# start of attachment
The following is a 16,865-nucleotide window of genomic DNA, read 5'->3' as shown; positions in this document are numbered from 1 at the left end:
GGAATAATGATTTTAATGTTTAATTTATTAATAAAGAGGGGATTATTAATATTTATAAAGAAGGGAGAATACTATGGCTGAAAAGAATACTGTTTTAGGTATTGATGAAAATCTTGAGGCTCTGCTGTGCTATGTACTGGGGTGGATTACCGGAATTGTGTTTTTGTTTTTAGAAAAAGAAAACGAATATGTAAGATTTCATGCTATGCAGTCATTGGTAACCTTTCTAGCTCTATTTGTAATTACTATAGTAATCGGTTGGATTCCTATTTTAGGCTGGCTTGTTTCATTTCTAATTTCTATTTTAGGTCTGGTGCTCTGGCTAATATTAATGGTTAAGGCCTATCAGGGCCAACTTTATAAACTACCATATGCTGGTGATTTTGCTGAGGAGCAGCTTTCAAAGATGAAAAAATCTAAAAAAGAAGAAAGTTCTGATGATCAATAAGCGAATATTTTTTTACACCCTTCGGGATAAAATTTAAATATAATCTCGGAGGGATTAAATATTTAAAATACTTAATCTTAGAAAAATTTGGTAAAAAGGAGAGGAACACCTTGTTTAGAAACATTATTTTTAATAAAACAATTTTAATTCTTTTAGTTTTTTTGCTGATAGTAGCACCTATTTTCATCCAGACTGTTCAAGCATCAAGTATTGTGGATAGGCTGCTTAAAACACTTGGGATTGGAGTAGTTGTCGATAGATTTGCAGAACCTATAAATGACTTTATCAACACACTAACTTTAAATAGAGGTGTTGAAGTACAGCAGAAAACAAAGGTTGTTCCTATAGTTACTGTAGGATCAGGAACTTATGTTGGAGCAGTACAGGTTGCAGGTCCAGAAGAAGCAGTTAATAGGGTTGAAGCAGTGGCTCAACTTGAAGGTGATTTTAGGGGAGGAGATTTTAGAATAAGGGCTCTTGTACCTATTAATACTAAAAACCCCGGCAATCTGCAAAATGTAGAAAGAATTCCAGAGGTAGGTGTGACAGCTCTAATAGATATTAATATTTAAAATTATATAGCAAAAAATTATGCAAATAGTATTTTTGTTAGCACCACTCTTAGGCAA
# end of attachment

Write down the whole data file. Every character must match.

The following is a 16,865-nucleotide window of genomic DNA, read 5'->3' as shown; positions in this document are numbered from 1 at the left end:
GGAATAATGATTTTAATGTTTAATTTATTAATAAAGAGGGGATTATTAATATTTATAAAGAAGGGAGAATACTATGGCTGAAAAGAATACTGTTTTAGGTATTGATGAAAATCTTGAGGCTCTGCTGTGCTATGTACTGGGGTGGATTACCGGAATTGTGTTTTTGTTTTTAGAAAAAGAAAACGAATATGTAAGATTTCATGCTATGCAGTCATTGGTAACCTTTCTAGCTCTATTTGTAATTACTATAGTAATCGGTTGGATTCCTATTTTAGGCTGGCTTGTTTCATTTCTAATTTCTATTTTAGGTCTGGTGCTCTGGCTAATATTAATGGTTAAGGCCTATCAGGGCCAACTTTATAAACTACCATATGCTGGTGATTTTGCTGAGGAGCAGCTTTCAAAGATGAAAAAATCTAAAAAAGAAGAAAGTTCTGATGATCAATAAGCGAATATTTTTTTACACCCTTCGGGATAAAATTTAAATATAATCTCGGAGGGATTAAATATTTAAAATACTTAATCTTAGAAAAATTTGGTAAAAAGGAGAGGAACACCTTGTTTAGAAACATTATTTTTAATAAAACAATTTTAATTCTTTTAGTTTTTTTGCTGATAGTAGCACCTATTTTCATCCAGACTGTTCAAGCATCAAGTATTGTGGATAGGCTGCTTAAAACACTTGGGATTGGAGTAGTTGTCGATAGATTTGCAGAACCTATAAATGACTTTATCAACACACTAACTTTAAATAGAGGTGTTGAAGTACAGCAGAAAACAAAGGTTGTTCCTATAGTTACTGTAGGATCAGGAACTTATGTTGGAGCAGTACAGGTTGCAGGTCCAGAAGAAGCAGTTAATAGGGTTGAAGCAGTGGCTCAACTTGAAGGTGATTTTAGGGGAGGAGATTTTAGAATAAGGGCTCTTGTACCTATTAATACTAAAAACCCCGGCAATCTGCAAAATGTAGAAAGAATTCCAGAGGTAGGTGTGACAGCTCTAATAGATATTAATATTTAAAATTATATAGCAAAAAATTATGCAAATAGTATTTTTGTTAGCACCACTCTTAGGCAA